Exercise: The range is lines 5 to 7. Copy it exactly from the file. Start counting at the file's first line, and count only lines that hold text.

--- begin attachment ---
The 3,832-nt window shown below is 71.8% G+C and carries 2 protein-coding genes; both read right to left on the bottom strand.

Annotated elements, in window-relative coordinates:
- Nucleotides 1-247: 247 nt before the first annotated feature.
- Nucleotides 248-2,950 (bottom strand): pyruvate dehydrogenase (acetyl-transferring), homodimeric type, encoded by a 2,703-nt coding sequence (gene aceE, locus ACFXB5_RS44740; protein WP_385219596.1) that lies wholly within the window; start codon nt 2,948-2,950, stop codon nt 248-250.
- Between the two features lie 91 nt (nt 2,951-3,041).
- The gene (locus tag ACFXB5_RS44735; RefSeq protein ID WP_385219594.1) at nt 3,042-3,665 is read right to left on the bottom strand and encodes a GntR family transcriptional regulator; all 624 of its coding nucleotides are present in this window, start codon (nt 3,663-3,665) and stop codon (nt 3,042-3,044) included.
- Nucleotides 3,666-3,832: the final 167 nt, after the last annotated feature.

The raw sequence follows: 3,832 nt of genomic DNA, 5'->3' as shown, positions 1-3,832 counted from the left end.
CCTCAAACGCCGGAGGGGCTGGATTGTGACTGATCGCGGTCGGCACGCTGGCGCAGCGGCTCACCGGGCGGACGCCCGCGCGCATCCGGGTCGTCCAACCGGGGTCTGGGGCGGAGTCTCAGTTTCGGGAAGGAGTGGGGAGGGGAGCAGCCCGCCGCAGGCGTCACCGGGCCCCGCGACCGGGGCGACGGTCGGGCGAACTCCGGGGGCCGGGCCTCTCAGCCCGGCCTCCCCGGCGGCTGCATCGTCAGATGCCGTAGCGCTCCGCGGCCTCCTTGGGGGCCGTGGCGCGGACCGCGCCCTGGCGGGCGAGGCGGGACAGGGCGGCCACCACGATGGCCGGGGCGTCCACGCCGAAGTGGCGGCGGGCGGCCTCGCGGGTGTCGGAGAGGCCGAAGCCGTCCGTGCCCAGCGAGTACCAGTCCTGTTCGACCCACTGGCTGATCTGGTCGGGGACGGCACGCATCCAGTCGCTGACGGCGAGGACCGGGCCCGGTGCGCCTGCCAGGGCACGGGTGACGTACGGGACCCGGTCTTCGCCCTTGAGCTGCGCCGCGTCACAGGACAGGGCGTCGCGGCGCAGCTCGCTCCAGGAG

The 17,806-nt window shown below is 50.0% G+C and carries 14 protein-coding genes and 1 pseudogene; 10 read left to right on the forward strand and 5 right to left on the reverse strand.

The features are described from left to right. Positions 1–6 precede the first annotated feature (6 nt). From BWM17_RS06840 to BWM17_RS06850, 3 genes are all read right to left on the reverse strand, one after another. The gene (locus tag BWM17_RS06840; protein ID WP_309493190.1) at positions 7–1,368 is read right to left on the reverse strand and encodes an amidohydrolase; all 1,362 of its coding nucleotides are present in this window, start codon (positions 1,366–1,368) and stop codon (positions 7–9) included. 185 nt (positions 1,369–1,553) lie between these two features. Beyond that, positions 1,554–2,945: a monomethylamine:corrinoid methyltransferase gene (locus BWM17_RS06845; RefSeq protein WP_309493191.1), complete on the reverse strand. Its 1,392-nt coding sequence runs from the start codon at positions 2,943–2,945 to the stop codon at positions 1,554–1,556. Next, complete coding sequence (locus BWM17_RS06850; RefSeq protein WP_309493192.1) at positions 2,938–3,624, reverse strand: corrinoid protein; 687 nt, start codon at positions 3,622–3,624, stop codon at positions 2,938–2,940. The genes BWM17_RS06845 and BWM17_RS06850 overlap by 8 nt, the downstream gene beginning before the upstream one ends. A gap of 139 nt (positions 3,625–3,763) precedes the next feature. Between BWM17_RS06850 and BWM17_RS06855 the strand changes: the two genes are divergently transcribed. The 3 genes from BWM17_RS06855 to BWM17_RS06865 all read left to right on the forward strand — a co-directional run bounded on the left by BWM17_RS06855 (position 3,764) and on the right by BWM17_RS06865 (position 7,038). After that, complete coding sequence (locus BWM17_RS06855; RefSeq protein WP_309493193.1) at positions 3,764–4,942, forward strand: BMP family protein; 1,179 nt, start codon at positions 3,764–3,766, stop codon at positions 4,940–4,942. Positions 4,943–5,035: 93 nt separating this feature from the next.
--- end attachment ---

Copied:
- Between the two features lie 91 nt (nt 2,951-3,041).
- The gene (locus tag ACFXB5_RS44735; RefSeq protein ID WP_385219594.1) at nt 3,042-3,665 is read right to left on the bottom strand and encodes a GntR family transcriptional regulator; all 624 of its coding nucleotides are present in this window, start codon (nt 3,663-3,665) and stop codon (nt 3,042-3,044) included.
- Nucleotides 3,666-3,832: the final 167 nt, after the last annotated feature.